Casino Games Rules:

Here are the rules for 2 of the most popular casino games, enjoy and good luck!

Blackjack Rules

Blackjack is one of the more popular casino games. In this game, you are trying to draw cards that total 21, or come closer to 21 than those held by the dealer without exceeding that number. To begin, the dealer deals two cards to each player. The dealer's first card faces up, the second faces down. All face cards (King, Queen, Jack) count as 10 each. All other cards count at face value except for the Ace, which counts as a 1 or 11 as you decide. (An Ace and a 6, for example, could be counted as a seventeen or a seven.) An Ace with any 10, Jack, Queen or King is a Blackjack. If you have a Blackjack, show the hand immediately and the dealer will pay you one and 1/2 times your bet. (Unless the dealer also has a Blackjack. In this case, the hand is a "push" (tie) and neither wins.)

If you do not have a Blackjack, you can ask the dealer to "hit" you, that is, give you another card. To indicate that you want to hit, scrape the cards across the table in a gesture similar to if you were pulling something towards you off of the table. You may draw as many cards as you like (one at a time), but if you go over 21, you "bust" and lose the hand. At that point, you must return your cards face up on the table immediately. If you do not want to "hit", you may "stand" by sliding your cards face down under your bet. After all players are satisfied with their hands, the dealer will then turn his down card face up and stand or draw as necessary. The dealer must draw to any count up to and including 16, and stand on 17. (Note: Some casinos require that the dealer stand on any 17 while others require that they hit a "soft" 17. A soft seventeen is an Ace and any other combination of cards that adds up to 17 (Example: A, 6 or A, 2, 4). The odds say that it is to the players advantage when the dealer has to stand on a soft 17. To determine if the dealer hits or stands on a soft 17, look at the table. The house rule will be printed on the felt surface or posted on a sign at the corner of the table.)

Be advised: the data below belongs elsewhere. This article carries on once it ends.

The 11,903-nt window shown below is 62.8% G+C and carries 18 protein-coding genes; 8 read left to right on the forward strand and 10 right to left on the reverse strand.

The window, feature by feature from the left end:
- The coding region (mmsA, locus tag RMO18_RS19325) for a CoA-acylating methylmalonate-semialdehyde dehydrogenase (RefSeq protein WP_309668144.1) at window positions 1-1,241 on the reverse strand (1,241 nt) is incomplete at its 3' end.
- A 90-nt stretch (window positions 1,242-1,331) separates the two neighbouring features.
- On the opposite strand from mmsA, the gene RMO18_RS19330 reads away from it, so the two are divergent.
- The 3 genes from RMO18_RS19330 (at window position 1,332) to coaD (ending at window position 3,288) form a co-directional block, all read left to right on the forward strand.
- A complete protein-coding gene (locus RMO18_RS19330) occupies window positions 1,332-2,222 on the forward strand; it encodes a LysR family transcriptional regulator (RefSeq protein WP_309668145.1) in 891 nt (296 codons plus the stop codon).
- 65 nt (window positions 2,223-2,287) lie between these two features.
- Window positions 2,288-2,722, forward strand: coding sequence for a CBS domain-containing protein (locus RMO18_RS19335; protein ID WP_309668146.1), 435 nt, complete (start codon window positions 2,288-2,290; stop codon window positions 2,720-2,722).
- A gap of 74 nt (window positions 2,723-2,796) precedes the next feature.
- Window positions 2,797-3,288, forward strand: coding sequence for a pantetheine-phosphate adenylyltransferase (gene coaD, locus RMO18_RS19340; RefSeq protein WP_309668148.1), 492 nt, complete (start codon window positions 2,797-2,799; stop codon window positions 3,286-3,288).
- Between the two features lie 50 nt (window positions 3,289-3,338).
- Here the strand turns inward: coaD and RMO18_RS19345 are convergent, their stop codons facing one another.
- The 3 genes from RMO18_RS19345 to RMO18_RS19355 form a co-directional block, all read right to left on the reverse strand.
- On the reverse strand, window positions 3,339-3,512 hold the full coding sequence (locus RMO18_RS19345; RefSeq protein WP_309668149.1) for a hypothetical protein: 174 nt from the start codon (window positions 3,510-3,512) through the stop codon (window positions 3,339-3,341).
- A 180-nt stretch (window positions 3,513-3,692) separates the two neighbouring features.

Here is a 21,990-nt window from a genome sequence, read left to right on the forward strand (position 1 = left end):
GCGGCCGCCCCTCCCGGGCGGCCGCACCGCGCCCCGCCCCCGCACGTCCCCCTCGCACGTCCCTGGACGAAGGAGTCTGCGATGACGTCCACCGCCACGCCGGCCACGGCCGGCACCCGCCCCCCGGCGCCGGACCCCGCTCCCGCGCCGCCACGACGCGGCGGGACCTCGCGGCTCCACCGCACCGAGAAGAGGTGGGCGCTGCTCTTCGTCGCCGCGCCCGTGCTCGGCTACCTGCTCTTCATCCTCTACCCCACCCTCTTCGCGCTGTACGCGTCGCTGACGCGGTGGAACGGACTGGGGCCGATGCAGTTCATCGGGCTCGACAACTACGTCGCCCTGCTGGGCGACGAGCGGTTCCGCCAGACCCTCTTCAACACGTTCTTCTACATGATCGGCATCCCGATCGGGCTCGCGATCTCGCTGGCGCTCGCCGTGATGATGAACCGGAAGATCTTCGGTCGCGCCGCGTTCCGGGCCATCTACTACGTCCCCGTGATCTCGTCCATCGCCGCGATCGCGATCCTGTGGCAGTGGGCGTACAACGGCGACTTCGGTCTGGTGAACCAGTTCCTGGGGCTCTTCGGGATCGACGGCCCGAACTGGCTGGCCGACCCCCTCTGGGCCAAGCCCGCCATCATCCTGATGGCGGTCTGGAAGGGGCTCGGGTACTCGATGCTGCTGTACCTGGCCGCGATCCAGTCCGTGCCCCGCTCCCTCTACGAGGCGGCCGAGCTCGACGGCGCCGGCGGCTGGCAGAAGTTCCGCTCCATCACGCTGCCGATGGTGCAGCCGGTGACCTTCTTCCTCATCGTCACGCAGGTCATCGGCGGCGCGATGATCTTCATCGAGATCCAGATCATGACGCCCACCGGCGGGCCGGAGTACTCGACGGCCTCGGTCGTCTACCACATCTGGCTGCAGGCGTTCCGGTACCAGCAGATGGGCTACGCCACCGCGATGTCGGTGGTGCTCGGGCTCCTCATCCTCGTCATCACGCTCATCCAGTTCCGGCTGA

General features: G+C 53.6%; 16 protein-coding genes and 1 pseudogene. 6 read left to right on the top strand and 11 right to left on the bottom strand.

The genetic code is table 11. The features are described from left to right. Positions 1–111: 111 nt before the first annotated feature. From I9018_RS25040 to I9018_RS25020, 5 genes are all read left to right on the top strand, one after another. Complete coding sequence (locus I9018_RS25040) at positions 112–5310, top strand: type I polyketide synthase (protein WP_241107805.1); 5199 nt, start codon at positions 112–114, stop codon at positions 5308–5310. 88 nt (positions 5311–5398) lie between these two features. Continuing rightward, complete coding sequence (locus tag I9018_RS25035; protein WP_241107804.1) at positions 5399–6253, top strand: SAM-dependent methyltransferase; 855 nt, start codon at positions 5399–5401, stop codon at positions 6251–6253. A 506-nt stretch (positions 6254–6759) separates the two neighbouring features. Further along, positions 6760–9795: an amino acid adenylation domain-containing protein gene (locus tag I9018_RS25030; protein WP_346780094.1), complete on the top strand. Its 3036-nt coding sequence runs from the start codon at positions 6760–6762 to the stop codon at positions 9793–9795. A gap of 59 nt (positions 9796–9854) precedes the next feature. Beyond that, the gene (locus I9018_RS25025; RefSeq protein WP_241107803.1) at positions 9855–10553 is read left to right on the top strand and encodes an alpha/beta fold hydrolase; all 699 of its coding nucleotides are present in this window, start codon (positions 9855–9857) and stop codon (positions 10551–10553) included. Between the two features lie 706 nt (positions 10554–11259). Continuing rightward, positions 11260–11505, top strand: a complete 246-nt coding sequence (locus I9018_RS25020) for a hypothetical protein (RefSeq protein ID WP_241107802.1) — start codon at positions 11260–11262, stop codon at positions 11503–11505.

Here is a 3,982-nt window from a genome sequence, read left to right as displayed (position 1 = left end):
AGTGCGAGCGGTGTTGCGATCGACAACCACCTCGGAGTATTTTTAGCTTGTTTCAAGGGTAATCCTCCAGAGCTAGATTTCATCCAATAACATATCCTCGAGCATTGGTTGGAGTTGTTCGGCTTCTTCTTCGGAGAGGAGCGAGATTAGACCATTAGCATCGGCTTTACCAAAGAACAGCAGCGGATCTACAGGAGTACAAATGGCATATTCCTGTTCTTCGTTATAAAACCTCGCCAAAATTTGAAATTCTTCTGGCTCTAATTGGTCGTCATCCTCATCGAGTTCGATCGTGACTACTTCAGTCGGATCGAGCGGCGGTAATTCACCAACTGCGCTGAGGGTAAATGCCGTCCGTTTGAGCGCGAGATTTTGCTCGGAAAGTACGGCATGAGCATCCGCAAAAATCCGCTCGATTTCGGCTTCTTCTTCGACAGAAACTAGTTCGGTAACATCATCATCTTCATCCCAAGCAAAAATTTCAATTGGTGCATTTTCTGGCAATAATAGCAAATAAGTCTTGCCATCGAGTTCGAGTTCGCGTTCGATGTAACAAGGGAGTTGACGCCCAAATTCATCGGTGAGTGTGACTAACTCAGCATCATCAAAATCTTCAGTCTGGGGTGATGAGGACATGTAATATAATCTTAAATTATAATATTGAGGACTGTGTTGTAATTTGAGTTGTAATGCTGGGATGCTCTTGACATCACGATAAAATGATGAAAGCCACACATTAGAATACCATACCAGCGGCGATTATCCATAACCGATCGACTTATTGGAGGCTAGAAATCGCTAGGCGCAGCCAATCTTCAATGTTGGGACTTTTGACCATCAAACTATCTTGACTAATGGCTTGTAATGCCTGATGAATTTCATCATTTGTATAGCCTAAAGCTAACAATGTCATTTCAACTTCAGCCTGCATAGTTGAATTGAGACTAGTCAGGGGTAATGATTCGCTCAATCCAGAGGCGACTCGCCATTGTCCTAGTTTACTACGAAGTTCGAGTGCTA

Some casinos will offer single and double deck games that are dealt by hand. Others will offer games that use up to eight decks of cards and a "shoe" (plastic box) to hold the cards. Some casinos will allow you to hold your cards in one hand while others will only deal the game face up and not allow you to touch the cards. If you are allowed to handle your cards and you want a hit, drag the cards along the table surface towards you to indicate your request. If you want to stand, simply slide your cards face down under your bet. If you are not allowed to handle your cards, and you want to hit, drag your hand across the table surface towards you. To stand, wave your hand over the table. Your dealer will explain the gestures to you if you are not sure.

You should become familiar with the following terms before you play: Blackjack: Any Ace with a 10 value card (10, J, Q, K). Pays one and 1/2 times your bet. Bust: When you draw cards that add up to 22 or more. If you bust, flip your cards face up and give them up to the dealer. Hit: When you want to receive another card. Splitting Pairs: When your first two cards are the same denomination (Example: 8, 8), you may "split" the pair into two separate hands and play each hand individually. You must wager the same amount as your original bet on each hand. Note that if you split Aces, you only get one card for each Ace. And, if the card you receive is a 10 value card, it is not a Blackjack. Doubling Down: If you are dealt a 10 or 11 and think you can win with only one more card, turn both cards face up and place another bet next to your original bet and up to or equal to the amount of original bet you placed. You will then be dealt one more card, face down. If your 3 cards beats the dealers hand (or if the dealer busts), you win on both bets placed. If your hand does not beat the dealer, you lose both bets. Note that some casinos will allow you to double on any 2 cards or on 9, 10 or 11. Ask your dealer if you are unsure what the house's policy is. Insurance: If the dealers "up" (face up) card is an Ace, you will be offered insurance. Here you are betting that the dealer has a ten value card in the "hole" (face down). You can bet only 1/2 of your original bet. If the dealer does have a Blackjack, your original bet loses but your insurance bet is paid 2 to 1. If the dealer does not have a Blackjack, he takes your insurance bet. However, after he takes your insurance bet, the game continues and you are still playing a normal hand with your original bet. Even Money: If a player has a Blackjack, and the dealer has an Ace up, the player may request "even money" in lieu of insurance prior to the dealer checking his "hole" (face down) card. The player forfeits the chance to be paid one and 1/2 times the bet if the dealer does not have a Blackjack also. But, the player avoids the "push" (tie) and get paid even money if the dealer does have a Blackjack. Stand: When you don't want any more cards. Push: A tie with the dealer. Neither wins.